I am likely somewhat biased, but I thought the E3 Xbox briefing was well done. Not only was there a nice mix of hardware and software announcements (with launch dates!), but more clarity was provided on the vision and roadmap for console hardware.
But wait, that’s been the focal point of much hand-wringing and teeth gnashing. Here’s one from Engadget, speculating that Xbox One sales will dry up, because something better will appear next year.
At the macro level, here are the critical take-aways on where the industry is headed:
- Expect console hardware to iterate more rapidly.
- Expect great developers that make great games to tune for the few “click-stops” of consoles and their respective capabilities, not unlike supporting N and N-1 console generations or cross-platforms, today.
- Consoles and PCs are becoming more and more alike, so assets and content should be sharable, but with an extra layer of closer-to-metal API access and specific settings to be tuned for consoles.
- Over time, the top-of-line AAA games will raise the min-bar, but expect studios to support N, N-1 and possibly N-2 iterations, to hit the experience-install base sweet spot.
- And, like nearly all other industries (TVs, phones, even your toothbrush and home furnishings), potential customers will have a cost-benefit trade-off to make. A novel concept.
For the Xbox family, specifically, the One S is the natural cost and form-factor reduction version of the original One. This time, the deal has been sweetened with additional functionality and hardware (UHD Blu-Ray). The change for next year is that both the One S and Project Scorpio will exist, side-by-side, and unlike compatibility breaks of some previous generations, there won’t be one here.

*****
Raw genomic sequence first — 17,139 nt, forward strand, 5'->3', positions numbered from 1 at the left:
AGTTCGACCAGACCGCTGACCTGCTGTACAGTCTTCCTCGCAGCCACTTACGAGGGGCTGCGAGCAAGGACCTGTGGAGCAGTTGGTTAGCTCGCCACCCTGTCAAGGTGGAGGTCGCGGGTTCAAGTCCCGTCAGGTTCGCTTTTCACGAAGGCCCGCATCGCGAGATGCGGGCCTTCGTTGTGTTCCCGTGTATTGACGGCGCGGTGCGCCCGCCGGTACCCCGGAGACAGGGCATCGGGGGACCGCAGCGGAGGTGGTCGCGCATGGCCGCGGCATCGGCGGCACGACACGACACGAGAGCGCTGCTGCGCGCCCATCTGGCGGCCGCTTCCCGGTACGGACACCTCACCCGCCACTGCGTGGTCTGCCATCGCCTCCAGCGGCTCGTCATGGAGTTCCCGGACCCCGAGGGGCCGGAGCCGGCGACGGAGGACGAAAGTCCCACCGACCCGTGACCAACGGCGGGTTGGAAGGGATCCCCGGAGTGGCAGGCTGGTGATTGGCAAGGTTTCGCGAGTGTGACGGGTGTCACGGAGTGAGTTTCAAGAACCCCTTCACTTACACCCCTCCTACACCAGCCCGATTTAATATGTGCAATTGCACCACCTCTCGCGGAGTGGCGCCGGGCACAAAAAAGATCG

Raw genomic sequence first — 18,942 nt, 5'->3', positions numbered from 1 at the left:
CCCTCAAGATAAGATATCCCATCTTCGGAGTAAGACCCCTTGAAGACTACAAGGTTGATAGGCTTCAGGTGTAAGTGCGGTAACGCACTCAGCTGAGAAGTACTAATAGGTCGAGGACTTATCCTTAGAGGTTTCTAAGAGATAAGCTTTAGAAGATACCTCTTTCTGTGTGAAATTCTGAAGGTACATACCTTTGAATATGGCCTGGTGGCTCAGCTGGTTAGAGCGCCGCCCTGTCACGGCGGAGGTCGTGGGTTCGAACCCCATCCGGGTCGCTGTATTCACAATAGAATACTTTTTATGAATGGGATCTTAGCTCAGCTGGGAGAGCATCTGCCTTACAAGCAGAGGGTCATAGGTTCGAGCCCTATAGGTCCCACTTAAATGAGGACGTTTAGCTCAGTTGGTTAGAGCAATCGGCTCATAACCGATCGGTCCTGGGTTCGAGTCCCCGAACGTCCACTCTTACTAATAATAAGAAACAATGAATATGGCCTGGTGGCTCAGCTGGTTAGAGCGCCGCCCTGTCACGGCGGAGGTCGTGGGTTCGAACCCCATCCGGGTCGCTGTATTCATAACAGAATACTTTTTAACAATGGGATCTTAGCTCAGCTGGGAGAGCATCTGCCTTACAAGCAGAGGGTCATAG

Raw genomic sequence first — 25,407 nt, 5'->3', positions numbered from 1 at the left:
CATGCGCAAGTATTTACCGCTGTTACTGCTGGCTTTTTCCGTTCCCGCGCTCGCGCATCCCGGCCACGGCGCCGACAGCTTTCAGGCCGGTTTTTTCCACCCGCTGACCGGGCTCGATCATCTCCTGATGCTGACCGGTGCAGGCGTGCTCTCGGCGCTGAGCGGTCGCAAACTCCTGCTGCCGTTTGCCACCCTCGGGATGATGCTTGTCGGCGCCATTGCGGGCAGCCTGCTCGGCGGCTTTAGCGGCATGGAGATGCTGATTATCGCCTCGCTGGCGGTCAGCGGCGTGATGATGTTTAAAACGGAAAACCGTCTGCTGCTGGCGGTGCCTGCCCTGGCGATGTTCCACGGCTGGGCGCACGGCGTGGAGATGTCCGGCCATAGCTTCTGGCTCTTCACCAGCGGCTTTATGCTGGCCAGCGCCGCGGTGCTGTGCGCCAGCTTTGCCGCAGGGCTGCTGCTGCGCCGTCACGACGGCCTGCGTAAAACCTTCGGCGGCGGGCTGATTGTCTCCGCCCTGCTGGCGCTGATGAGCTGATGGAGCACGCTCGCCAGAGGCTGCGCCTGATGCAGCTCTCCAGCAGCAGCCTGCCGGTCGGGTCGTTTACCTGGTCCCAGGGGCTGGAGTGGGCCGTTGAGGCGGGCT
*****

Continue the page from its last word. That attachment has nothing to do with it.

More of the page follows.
Some may postpone purchases until next year, for Scorpio, but given the S is incremental and a year earlier than the typical mid-cycle refresh, I doubt there will be significant overall sales cannibalization due to the Scorpio announcement. Instead, the S maintains the new entry-$299 price-point and entices new users with a smaller, nicer-looking console, riding the wave of 4K marketing. There isn’t remotely close to 100% TAM overlap, as some allude to, nor the even more outlandish claim that someone eying an Xbox will now suddenly buy a PS4. Because, why?
Change is challenging for most to accept. So while one might question why console gaming is the anomoly in consumer electronics (recall all those bemoaning that smartphone GPUs were more capable then previous-generation consoles), the fact that it’s about to change is the most anxiety-inducing part.